Housing Is helps broaden and deepen efforts to align housing, education, and health organizations to produce positive long-term outcomes for those experiencing poverty. Collaboration across systems and sectors—through shared goals, focused resources, and coordinated efforts—strengthens our collective ability to serve the needs of low-income individuals and families effectively and efficiently.
Public housing offers many low-income children, families, and seniors critical stability, but fragmented service delivery systems and siloed policymaking often fail to address social determinants of low-income individuals and families holistically. This often results in stagnant effectiveness and costly inefficiencies.
CLPHA leads the affordable housing industry as a convener of partners across sectors who are committed to aligning different systems and developing interdisciplinary programs to address a variety of essential needs in communities across the country. From promoting data sharing and shared accountability to encouraging cross-sector training and evidence-based interventions, our work fosters improved, sustained alignment and collaboration.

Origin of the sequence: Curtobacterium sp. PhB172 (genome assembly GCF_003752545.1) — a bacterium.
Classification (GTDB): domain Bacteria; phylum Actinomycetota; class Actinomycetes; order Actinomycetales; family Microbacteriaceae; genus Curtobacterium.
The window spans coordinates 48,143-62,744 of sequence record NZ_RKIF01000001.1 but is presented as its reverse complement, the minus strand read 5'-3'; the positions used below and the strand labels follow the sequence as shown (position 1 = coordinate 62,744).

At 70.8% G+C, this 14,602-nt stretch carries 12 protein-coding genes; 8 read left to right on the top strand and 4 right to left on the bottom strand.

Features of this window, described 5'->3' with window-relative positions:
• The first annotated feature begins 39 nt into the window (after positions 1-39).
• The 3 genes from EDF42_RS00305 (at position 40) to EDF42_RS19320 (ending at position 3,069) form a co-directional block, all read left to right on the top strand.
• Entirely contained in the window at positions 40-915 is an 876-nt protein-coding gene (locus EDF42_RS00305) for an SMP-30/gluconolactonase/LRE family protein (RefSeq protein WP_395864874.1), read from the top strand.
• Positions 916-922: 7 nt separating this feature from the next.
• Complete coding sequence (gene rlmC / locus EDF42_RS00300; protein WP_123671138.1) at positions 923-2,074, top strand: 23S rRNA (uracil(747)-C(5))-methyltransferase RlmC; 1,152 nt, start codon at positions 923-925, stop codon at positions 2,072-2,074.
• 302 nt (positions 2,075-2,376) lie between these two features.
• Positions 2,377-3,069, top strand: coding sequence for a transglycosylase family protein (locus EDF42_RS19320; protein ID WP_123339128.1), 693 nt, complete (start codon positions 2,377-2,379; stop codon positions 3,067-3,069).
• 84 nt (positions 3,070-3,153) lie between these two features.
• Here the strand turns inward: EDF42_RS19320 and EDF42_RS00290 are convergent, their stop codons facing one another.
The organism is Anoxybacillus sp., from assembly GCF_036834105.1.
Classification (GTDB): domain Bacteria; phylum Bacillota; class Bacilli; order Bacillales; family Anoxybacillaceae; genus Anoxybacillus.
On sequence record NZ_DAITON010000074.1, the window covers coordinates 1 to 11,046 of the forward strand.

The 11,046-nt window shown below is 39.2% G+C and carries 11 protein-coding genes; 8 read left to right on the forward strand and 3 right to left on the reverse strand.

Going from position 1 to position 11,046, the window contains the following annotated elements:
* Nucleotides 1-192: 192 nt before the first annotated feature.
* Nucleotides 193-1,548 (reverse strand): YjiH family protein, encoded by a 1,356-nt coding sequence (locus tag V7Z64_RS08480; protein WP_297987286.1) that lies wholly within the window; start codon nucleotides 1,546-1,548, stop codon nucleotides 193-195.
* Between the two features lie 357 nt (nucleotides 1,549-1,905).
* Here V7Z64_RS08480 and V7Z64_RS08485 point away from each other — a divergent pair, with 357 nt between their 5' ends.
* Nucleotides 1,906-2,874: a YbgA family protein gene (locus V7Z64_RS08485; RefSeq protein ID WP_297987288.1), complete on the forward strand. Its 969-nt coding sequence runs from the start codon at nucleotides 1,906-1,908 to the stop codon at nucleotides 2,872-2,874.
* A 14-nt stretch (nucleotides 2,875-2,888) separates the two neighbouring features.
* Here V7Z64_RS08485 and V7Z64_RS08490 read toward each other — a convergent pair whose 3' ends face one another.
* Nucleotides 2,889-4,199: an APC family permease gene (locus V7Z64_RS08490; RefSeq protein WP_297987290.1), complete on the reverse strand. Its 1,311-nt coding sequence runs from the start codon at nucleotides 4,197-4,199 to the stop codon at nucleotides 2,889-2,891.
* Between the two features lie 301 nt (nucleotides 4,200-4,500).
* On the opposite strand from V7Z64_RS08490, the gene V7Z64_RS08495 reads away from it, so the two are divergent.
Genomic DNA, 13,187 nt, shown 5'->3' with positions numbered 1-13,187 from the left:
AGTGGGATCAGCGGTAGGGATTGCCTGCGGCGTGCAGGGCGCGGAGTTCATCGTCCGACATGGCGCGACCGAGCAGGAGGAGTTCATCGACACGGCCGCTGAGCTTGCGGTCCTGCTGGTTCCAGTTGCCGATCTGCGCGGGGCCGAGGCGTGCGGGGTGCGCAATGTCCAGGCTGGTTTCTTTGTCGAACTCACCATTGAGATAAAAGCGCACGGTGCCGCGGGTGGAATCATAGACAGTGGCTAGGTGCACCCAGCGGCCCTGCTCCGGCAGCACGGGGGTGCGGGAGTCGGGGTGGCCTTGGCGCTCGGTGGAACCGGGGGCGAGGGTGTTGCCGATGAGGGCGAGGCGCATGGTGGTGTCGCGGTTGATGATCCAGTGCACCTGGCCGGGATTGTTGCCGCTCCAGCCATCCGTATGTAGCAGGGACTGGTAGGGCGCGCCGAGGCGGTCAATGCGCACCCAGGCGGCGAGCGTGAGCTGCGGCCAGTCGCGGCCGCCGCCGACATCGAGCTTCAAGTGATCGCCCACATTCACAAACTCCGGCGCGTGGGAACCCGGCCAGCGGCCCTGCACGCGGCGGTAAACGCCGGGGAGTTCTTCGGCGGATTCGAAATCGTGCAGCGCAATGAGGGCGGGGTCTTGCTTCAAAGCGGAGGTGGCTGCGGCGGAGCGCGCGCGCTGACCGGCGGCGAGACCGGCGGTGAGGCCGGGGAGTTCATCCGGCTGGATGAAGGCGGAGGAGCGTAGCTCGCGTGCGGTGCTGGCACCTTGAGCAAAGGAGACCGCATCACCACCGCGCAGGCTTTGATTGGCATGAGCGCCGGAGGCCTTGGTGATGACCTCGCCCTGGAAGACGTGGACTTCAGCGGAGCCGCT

CLPHA’s Housing Is Initiative recognizes the key role public housing authorities can play in a variety of educational efforts benefiting both low-income children and adults. Research has shown that housing stability has a significant impact on children’s school performance and long-term outcomes, such as graduation rates and post-secondary activities. Housing authorities are actively exploring how they can align with and add value to local approaches that aim to improve educational outcomes.
Public housing residents are not only economically disenfranchised, but also experience higher rates of chronic conditions and diagnoses such as heart disease, diabetes, asthma, and anxiety/depression. PHAs and their health partners can improve low-income people’s health and wellbeing by enhancing built environments, providing preventative health resources, and increasing access to healthcare services.
On August 24, the House voted on a party line vote of 220 - 212 to approve an historic $3.5 trillion budget resolution. It included $339 billion targeted to housing investments, which represents $7 billion more than the Senate authorized committee level. The budget resolution is only a framework and does not include details about how the authorization will be appropriated.
On December 27, 2020 President Trump signed a spending package that includes FY21 funding for HUD programs and additional COVID-19 relief.
The Trump Administration released its full fiscal year 2020 (FY20) budget proposal on March 18, 2019, and the House Appropriations Subcommittee on Transportation, Housing and Urban Development and Related Agencies (THUD) released their FY20 funding bill on May 22, 2019. On June 25, 2019, the U.S. House of Representatives voted 277-194 to approve a $383 billion spending package of five appropriations bills, including funding for the departments of Transportation, Housing and Urban...